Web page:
Here, BNSF argues that the private property owners' investigation and restoration claim is identical to the State's earlier claim under Montana's CECRA in federal court. The Montana Supreme Court addressed, and rejected, this argument in Sunburst School District No. 2 v. Texaco, Inc., 338 Mont. 259, 165 P.3d 1079 (2007). In Sunburst, plaintiffs sought restoration damages after a gasoline refinery polluted soil and groundwater. See Sunburst, 338 Mont, at 259, 165 P.3d 1079. The Montana Supreme Court held that the Sunburst plaintiffs' private interests differed from potential State claims under Montana's CECRA:
CECRA's focus on cost effectiveness and limits on health-based standards differ from the factors to be considered in assessing damages under the common law. Nothing in CECRA preempts a common law claim that seeks to recover restoration damages to remediate contamination beyond the statute's health-based standards. We conclude that no conflict exists between [the Montana Department of Environmental Quality)'s supervisory role under CECRA and restoration damages awarded under the common law. We further conclude that nothing in CECRA precludes a common law claim by necessary implication.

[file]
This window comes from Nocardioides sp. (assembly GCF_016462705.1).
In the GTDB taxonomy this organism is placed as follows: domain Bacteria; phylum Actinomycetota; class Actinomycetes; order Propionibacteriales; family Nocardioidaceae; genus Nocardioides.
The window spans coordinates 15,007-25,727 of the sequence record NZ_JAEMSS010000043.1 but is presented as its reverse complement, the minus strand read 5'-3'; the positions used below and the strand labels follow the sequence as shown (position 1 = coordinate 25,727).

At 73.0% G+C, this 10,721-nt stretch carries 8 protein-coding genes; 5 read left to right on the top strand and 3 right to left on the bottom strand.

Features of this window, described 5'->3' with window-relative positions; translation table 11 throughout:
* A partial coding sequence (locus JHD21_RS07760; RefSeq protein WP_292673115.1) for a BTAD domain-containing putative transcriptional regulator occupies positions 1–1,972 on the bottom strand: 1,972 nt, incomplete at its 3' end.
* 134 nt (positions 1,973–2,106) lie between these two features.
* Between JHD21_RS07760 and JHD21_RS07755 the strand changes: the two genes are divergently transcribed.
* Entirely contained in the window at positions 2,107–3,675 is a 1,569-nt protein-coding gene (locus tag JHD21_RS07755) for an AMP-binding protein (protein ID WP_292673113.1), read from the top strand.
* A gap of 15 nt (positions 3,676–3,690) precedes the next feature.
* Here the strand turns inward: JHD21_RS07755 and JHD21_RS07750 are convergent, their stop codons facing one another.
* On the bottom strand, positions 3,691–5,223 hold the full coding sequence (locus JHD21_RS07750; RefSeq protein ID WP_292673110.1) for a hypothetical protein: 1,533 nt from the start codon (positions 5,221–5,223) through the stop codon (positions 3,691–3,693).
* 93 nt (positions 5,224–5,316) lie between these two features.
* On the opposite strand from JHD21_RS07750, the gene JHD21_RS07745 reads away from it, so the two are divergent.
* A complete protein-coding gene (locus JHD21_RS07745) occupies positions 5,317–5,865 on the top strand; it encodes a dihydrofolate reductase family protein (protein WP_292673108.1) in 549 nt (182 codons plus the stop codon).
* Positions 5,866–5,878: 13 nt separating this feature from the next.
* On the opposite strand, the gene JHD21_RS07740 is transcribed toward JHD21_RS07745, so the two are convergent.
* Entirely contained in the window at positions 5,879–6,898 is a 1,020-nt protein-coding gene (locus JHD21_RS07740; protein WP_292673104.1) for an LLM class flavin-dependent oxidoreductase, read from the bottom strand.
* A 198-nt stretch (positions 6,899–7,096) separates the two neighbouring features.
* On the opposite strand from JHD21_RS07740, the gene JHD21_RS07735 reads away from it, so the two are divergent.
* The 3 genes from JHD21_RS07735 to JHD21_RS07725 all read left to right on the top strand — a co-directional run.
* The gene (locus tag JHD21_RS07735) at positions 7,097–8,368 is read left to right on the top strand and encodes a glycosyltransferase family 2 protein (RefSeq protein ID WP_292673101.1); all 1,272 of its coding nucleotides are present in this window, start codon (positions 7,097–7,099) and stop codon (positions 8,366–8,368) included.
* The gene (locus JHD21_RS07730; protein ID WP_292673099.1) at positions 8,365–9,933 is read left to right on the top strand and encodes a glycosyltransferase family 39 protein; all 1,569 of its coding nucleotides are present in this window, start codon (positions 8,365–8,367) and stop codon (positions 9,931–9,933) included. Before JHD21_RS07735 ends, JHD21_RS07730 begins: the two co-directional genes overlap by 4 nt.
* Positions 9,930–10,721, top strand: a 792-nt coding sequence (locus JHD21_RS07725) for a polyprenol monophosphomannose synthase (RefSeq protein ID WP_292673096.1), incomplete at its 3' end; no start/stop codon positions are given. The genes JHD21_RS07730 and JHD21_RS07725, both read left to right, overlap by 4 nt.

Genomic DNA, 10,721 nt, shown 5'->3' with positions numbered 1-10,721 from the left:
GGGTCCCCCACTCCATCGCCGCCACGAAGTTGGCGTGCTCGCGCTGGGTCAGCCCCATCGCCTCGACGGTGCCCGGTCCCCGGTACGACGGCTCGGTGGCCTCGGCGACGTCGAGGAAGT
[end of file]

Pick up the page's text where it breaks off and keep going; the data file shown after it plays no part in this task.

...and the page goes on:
BNSF argues that Shammel v. Canyon Res. Corp., 338 Mont. 541, 167 P.3d 886 (2007), excludes "community" cleanups from the common law claims protected in Sunburst. We disagree. Sunburst itself involved "community" cleanup of (1) a school situated upon public lands and (2) approximately ninety homes. See Sunburst, 338 Mont, at 263, 165 P.3d 1079. The only potential distinction between Sunburst and Shammel is whether the plaintiffs own all of the property in need of restoration. Shammel, 338 Mont, at 544, 167 P.3d 886. As the Montana Supreme Court held, this possible difference is "without significance," and has no bearing on the private nature of the claims asserted. Id. Sunburst applies to the Livingston plaintiffs' restoration claim brought here.